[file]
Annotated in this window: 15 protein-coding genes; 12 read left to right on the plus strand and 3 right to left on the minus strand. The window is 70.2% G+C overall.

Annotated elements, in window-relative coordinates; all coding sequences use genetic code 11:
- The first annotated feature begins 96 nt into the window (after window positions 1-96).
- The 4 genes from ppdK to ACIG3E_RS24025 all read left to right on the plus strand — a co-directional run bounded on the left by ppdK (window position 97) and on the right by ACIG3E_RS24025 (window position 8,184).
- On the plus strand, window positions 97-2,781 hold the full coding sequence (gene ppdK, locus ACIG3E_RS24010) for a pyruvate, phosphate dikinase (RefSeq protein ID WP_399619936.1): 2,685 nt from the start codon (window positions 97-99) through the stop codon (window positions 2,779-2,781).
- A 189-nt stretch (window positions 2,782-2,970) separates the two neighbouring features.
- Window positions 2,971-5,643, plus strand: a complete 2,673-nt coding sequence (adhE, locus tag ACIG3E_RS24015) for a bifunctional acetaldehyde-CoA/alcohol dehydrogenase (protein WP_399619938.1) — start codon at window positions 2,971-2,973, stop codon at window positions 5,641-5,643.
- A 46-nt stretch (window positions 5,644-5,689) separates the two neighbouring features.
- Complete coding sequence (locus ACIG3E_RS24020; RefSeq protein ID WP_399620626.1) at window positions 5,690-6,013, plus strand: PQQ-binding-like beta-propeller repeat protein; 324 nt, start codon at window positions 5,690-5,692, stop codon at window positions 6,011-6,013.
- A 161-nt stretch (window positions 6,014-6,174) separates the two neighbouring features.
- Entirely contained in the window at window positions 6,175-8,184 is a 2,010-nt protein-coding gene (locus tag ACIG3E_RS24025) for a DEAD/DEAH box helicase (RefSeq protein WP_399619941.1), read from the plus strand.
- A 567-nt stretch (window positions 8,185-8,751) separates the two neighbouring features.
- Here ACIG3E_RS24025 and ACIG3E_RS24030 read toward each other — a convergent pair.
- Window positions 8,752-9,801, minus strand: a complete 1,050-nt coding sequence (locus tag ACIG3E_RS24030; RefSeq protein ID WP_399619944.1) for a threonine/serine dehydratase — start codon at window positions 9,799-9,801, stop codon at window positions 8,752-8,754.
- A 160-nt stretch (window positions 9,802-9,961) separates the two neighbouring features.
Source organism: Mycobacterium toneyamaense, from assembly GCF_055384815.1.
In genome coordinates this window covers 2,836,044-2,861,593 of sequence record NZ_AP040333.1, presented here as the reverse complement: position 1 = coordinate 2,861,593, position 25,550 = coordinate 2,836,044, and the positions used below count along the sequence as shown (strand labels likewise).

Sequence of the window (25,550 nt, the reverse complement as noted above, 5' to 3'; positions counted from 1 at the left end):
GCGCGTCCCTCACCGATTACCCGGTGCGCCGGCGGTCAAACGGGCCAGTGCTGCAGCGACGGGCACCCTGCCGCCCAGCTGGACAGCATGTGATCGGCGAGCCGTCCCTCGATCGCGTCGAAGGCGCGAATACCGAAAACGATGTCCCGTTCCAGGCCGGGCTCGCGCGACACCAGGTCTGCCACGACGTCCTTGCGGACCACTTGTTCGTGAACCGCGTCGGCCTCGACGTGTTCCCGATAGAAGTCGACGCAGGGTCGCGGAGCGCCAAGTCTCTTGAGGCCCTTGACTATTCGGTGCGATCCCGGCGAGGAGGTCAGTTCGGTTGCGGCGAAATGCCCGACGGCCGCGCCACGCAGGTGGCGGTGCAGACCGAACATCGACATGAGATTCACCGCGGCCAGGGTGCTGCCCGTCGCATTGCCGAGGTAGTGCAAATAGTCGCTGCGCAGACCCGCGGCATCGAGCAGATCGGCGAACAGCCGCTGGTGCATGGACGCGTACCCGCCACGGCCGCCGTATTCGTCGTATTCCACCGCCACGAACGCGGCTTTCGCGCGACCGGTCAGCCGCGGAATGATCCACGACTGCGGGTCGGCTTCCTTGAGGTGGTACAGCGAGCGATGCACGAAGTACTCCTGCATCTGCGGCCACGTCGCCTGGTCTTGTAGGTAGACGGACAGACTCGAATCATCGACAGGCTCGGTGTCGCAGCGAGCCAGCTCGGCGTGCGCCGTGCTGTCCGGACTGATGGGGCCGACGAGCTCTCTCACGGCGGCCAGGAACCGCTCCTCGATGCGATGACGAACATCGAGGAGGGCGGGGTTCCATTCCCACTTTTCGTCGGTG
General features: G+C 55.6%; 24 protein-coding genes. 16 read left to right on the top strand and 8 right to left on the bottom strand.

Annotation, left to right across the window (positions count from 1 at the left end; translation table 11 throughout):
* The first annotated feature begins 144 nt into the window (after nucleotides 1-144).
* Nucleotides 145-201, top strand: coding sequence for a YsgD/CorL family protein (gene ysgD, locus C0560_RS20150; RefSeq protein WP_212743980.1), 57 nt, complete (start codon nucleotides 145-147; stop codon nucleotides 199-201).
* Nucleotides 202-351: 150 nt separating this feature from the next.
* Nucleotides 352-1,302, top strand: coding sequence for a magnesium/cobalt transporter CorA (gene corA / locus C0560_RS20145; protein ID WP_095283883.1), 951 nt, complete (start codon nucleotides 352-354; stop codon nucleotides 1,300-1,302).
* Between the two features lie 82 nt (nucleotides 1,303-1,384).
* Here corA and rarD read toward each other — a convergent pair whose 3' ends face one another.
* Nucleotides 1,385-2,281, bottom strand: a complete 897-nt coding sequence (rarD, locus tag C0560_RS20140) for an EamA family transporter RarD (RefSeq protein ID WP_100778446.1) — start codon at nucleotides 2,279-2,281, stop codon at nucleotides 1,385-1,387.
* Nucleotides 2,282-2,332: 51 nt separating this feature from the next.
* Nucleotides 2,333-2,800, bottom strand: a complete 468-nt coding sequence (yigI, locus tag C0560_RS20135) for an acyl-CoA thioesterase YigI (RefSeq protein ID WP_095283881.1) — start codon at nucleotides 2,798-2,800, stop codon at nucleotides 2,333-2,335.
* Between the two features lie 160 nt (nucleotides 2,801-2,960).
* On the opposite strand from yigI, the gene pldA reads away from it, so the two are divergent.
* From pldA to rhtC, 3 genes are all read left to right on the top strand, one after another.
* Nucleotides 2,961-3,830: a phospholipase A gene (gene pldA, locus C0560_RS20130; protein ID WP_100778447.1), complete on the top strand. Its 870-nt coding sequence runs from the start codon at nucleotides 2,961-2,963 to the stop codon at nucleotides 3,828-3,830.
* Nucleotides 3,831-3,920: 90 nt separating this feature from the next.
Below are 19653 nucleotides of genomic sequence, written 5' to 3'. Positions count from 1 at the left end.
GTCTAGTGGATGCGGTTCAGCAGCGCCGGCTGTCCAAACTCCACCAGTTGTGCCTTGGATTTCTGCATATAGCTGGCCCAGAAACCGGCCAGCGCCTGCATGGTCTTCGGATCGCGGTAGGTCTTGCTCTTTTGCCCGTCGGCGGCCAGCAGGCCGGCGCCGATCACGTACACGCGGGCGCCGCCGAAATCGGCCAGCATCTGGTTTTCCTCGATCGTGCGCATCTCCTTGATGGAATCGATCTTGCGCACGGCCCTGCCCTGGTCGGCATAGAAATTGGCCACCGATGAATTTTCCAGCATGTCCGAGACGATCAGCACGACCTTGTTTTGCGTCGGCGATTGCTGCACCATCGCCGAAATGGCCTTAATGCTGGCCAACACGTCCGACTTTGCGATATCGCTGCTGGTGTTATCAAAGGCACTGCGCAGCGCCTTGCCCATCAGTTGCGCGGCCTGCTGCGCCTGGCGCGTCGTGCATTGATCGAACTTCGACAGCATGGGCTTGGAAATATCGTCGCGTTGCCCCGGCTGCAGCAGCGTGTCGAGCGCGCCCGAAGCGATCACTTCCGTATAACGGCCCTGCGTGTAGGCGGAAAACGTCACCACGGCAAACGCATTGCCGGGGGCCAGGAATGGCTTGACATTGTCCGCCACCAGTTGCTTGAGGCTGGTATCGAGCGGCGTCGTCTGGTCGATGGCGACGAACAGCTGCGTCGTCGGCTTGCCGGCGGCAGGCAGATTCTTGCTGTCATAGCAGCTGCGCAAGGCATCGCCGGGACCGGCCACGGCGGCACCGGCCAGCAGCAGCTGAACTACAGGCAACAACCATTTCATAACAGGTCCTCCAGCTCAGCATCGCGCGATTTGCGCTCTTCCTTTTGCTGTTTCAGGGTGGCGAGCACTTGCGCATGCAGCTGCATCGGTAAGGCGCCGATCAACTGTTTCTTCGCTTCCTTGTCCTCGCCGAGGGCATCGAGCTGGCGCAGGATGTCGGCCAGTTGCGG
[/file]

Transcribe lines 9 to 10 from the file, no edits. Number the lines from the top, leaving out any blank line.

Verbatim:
- Complete coding sequence (locus ACIG3E_RS24020; RefSeq protein ID WP_399620626.1) at window positions 5,690-6,013, plus strand: PQQ-binding-like beta-propeller repeat protein; 324 nt, start codon at window positions 5,690-5,692, stop codon at window positions 6,011-6,013.
- A 161-nt stretch (window positions 6,014-6,174) separates the two neighbouring features.